The kiting of debt really was a way to use the regular schlubs as a means of funneling even more wealth to the top. Witness the world today. Bloomberg Radio says retail is much stronger than forecast this year. But it's stratified - upscale retail is rolling in it; middle class retail is swooning.

    So yes, from a regular people standpoint, inequality is actually the rule, not the exception. Look at the last 500 years in China!

    My point is that a zero sum game winds up being a game of musical chairs. Pretty soon, there's not many chairs for anyone, not just us regular jerks.

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  7. Per Lydia's suggestion: As I've said many times, we don't lack for good ideas. Good ideas are with us always. The question is, Will conditions present themselves where such ideas will see the light of day?

    Does anyone really think that such "cascading corporate tax rates" is actually politically doable? Can actually be enacted? Enforced? Collected? Spent properly?

    The game is so rigged at this point that to think any idea will save us that is not deemed to be in the interest of the oligarchs is to engage in wishful thinking.

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  8. Oh yeah... And there's this...

    http://www.alternet.org/story/149173/the_american_empire_is_collapsing%2C_and_americans_will_be_the_last_to_know?page=entire

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  9. And this (sigh)...

    They even use the word "unsustainable" in it...

    And (I hope) the connection between the leveraging of our govt and its policies as part of the great long con and how we are its chumps, and the rise in inequality should be crystal (city) clear...

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  10. Forgot the link!

    http://www.alternet.org/story/149019/how_our_trillion-dollar_empire_is_the_cause_of_our_%27deficit_problem%27?page=entire

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  11. Well, the ironic silver lining about the free market is that political will is not really needed to effect change in the private sector. Business can do the right thing on its own without needing the support of public majority opinion.

    It only takes a few conscientious souls at the top of a decent corporate culture.

    It may not be enough to effect sweeping societal progress, but it can still do a great deal of good. As Gandhi said, "Whatever you do will be insignificant, but it is very important that you do it."

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  12. But that's the myth - THERE IS NO FREE MARKET! It is a rigged deal, organized crime. It is the standard case - oligarchs colluding to enhance their position, irrespective of law, ethics, morals or even their own interest with respect to enduring, sustainable prosperity.

    That business COULD do good is yet another one of those good ideas that has a hard time seeing the light of day. The question is, WILL business do good?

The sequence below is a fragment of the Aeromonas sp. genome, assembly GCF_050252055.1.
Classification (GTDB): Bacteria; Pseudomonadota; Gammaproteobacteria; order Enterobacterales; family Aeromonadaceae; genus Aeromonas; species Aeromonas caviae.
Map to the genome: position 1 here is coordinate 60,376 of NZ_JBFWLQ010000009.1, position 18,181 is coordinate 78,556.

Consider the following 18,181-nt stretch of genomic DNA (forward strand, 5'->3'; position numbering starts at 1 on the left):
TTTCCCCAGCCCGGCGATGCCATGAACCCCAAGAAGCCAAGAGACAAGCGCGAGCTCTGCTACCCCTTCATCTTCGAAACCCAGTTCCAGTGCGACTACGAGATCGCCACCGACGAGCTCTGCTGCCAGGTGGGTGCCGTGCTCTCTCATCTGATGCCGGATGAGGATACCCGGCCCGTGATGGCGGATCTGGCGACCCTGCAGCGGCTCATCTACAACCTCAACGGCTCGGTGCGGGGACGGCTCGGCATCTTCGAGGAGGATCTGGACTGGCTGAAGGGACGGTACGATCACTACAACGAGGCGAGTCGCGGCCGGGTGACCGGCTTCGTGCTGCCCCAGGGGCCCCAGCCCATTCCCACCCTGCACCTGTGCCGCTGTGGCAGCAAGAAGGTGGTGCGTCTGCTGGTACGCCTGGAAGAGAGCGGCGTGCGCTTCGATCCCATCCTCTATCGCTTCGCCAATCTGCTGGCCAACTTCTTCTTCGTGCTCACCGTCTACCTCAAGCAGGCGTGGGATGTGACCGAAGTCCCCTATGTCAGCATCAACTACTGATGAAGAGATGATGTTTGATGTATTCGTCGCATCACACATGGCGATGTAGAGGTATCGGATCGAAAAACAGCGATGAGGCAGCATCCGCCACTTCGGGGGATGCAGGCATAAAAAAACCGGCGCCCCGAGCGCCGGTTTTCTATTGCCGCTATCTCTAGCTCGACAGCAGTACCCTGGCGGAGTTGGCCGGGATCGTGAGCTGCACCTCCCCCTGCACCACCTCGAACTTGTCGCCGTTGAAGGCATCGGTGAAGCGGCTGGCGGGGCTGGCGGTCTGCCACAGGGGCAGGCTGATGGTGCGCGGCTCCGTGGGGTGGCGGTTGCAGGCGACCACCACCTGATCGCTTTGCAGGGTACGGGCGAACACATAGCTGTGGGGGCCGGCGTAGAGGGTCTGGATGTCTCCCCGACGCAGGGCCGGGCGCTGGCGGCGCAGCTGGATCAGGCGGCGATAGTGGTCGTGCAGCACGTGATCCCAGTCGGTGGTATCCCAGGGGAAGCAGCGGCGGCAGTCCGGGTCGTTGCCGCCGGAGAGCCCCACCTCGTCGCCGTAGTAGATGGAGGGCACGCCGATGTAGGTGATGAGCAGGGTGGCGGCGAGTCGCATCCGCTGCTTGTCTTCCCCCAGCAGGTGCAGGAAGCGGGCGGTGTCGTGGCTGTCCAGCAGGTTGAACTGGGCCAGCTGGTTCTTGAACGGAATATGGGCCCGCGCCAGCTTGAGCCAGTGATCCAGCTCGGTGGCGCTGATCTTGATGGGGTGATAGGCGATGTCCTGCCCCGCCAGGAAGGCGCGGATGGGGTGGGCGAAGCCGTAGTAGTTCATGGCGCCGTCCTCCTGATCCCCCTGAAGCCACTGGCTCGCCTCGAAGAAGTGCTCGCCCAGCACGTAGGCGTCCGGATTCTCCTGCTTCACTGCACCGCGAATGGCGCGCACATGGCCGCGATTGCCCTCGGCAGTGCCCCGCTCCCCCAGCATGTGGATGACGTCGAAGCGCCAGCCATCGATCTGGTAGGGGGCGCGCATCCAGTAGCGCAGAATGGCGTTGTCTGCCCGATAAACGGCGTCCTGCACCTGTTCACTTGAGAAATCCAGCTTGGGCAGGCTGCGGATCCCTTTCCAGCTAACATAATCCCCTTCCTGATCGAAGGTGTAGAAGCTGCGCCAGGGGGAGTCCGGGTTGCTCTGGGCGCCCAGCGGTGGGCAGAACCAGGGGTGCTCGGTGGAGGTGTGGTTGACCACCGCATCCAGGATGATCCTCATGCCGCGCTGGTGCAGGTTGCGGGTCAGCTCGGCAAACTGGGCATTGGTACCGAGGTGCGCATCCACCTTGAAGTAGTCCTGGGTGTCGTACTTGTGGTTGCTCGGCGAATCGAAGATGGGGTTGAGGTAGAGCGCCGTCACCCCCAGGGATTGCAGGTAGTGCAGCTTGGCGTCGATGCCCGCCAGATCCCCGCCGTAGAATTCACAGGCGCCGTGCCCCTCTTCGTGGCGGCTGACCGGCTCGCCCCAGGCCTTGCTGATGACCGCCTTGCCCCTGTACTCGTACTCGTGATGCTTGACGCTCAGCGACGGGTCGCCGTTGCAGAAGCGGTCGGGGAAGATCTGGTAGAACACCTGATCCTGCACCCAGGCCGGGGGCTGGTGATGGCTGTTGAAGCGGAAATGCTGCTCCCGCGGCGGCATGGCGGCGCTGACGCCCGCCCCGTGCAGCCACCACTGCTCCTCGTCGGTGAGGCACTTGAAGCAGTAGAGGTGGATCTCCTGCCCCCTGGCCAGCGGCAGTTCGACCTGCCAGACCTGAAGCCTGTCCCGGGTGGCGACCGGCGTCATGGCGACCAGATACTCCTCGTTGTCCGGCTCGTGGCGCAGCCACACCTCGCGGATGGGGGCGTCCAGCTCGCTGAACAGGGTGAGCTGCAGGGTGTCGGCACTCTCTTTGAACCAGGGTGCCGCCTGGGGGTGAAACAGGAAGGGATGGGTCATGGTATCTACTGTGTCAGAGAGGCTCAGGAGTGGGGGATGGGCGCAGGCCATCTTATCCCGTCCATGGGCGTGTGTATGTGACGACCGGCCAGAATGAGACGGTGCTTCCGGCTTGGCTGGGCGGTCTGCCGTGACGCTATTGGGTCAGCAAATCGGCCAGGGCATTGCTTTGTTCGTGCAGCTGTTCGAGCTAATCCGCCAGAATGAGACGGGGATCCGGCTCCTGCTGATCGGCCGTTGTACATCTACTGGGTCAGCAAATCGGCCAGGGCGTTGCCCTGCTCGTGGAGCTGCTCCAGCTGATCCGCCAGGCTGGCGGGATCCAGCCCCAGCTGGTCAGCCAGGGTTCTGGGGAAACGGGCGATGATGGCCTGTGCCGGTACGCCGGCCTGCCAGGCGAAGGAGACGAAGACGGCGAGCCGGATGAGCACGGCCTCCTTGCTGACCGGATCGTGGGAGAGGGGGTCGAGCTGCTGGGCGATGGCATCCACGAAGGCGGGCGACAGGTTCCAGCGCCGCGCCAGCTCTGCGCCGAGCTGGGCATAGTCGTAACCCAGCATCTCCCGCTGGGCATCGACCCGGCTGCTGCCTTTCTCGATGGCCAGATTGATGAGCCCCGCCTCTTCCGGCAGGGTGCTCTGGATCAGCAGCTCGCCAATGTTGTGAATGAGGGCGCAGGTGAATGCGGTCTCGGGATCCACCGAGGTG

Do they WANT to do good?

    My answer to that is, why not MAKE them want to do good? Why not incentivize them?

    You're not gonna do it with tax policy, since as you yourself observed, they rarely pay taxes.

    They have to become convinced - as their counterparts 100 years ago did - that it is in their interest that the rest of us do well, as well.

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  13. Indeed. But how? I am trying to appeal to their reason and conscience.

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  14. A lot of thoughtful people - such as the contributors and author of this blog - are indeed trying to appeal to their reason and conscience. It is a laudable thing, something I support.

    However, from a strict "performance is your reality" analysis, it has not been working for the last 30 years, and anyone of an impartial, reflective bent, should be asking, Why not?

    This is a central question that I've been asking myself for the last two decades: Why did this used to work? (Watergate, the end of Vietnam, the Civil Rights movement, Women's rights, etc) Why does it not work now?

    Are our oligarchs less reasonable and/or more amoral now than then? Is it something in the water?

    After much research, reflection and analysis, I happily conclude, no - they have not gotten worse. What has gotten worse are our arrangements.

    The incentives and interests of the oligarchs is now heavily stacked in favor of rewarding bad actions. Whereas previously they were incentivized - it was in their interest, in every way, particularly economically, to "do good", in the last 30 years, these incentives have largely disappeared, making it less in their interest to act in a way that benefits us regular schmucks as well.

    Fine. So we come to your question, "How?"

    Appealing to reason and conscience is not working. Time to try something new.

    You know what I think that is.

    No reason to waste more "space" writing about it!

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  15. Fair point Gavino,

    But I'd like some examples of those bygone incentives to do good.

    Julian

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  16. Actually, I see that you have just provided such examples on your comment on Microfinance Morals.

    Thanks.